The Gambia has solicited more support from Nigeria in the development of higher education in the English-speaking West African country by providing more postgraduate scholarships for her citizens at Nigerian universities.
The Gambian Minister of Higher Education, Research, Science, and Technology, Prof. Pierre Gomez, made the appeal on Monday in Abuja when he paid a working visit to the Acting Executive Secretary of the National Universities Commission (NUC), Chris Maiyaki.
Gomez, who commended Nigeria for laying the foundation of university education in Gambia, said most of the principal officers, including the Vice Chancellor, in the first university in the country were Nigerians.
He lauded the quality of Nigerian universities, disclosing that he had earlier undergone postgraduate programmes in Nigerian universities under the World Bank-sponsored African Centre of Excellence (ACE), and ACE is now playing strategic roles in the country.
He said Gambia is particularly interested in ensuring that functional higher education is delivered to its citizens as well as more postgraduate scholarships in Science, Technology, Engineering, and Mathematics (STEM) programmes.
“Because of the relationship we have between Banjul and Abuja, we are here to seek support for scholarships at postgraduate level in different areas, especially in STEM, and to know whether the TVET are under your purview, because this is something we want to see in getting support in that area and also in capacity building.
“As you know, education liberates the individual. We want to have functional education; one thing is to have your Masters and PhDs, but the other thing is for you to be able to solve societal problems,” Gomez posited.
The minister, who also called for support in the area of capacity building, said, “We still have developmental issues, and we strongly believe higher education can change the situation.”
Responding, the Acting Executive Secretary of NUC, Chris Maiyaki, who was joined by other directors in the Commission, assured the minister of his support, saying Nigeria would not relent in playing a big brother’s role despite having its own challenges.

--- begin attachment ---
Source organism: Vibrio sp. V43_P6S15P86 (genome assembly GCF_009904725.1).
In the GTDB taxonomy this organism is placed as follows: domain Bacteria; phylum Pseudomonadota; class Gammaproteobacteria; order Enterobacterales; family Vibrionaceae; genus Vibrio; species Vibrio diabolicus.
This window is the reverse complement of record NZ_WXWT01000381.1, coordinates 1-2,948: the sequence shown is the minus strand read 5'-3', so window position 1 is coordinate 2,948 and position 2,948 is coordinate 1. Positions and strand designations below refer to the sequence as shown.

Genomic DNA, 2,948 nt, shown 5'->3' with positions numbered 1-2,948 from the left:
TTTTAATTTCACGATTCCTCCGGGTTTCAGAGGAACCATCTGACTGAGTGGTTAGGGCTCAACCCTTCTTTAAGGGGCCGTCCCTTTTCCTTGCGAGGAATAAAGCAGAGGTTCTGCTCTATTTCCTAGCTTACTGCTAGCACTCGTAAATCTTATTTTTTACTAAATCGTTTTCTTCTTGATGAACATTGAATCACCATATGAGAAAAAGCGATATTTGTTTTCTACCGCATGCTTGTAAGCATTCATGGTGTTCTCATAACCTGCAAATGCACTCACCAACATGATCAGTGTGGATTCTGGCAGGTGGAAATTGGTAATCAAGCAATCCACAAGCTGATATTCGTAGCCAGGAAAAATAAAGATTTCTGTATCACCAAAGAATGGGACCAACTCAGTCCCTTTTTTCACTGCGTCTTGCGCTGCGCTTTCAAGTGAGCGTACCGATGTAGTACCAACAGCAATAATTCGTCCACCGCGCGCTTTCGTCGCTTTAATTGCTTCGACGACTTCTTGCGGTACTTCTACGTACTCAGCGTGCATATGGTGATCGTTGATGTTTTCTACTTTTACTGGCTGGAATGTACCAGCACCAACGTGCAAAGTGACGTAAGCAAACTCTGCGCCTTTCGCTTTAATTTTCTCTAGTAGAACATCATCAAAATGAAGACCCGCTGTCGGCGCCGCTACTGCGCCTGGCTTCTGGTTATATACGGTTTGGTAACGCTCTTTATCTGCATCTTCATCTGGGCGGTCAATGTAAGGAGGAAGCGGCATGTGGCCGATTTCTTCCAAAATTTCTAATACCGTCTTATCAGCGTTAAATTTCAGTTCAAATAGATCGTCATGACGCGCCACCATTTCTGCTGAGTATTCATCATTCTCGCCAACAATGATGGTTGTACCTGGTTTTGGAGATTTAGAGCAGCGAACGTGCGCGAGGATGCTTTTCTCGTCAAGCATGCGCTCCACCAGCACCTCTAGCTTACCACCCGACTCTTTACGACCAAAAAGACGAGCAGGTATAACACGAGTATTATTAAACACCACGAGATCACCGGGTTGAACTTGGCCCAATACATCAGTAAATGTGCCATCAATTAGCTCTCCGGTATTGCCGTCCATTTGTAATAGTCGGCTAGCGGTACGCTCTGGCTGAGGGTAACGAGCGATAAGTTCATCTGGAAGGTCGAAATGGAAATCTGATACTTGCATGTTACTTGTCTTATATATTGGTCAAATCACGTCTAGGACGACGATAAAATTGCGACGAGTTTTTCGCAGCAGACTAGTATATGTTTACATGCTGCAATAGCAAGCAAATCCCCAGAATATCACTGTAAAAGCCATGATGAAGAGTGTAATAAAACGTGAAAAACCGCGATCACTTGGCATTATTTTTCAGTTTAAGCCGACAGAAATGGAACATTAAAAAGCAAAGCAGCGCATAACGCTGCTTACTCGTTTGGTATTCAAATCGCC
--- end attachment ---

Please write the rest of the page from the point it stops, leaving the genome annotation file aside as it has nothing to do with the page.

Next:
“Even though we don’t have enough access, every year we have about 2 million Nigerian kids (students) applying to universities, and we barely meet up to 50 percent.
“If you take electricity supply, Nigeria is not self-sufficient, but we provide electricity to the Niger Republic; that is our deliberate friendly stance since Independence,” he said.
Maiyaki expressed delight that the visit came on the heels of the recent launch of the Core Curriculum Minimum Academic Standards (CCMAS) in the Nigerian University System.
“Our new curriculum has just been launched, and the visit is taking place at a time when Nigeria is re-engineering its curriculum. CCMAS is revolutionary and dynamic,” he said.
Speaking further, Maiyaki said Nigeria has also opened up its higher education space to attract major players across the globe through the transactional education guidelines put in place by NUC.
“We have decided to open up Nigerian higher education space so that we can invite genuine players. We are open to very well-meaning interventions; foreign universities are at liberty to come,” Maiyaki said.
On the request for postgraduate scholarships, Maiyaki urged the Gambian minister to send a formal proposal on the specific programmes and universities of choice in order for NUC to process the request.
While saying NUC was also ready to encourage joint research between scholars in Nigeria and those in Gambia to address shared problems, Maiyaki revealed that the Joint Admissions and Matriculation Board (JAMB) has come up with a plan that will attract about 500 students from Gambia to Nigerian universities and called for exploration of the opportunity.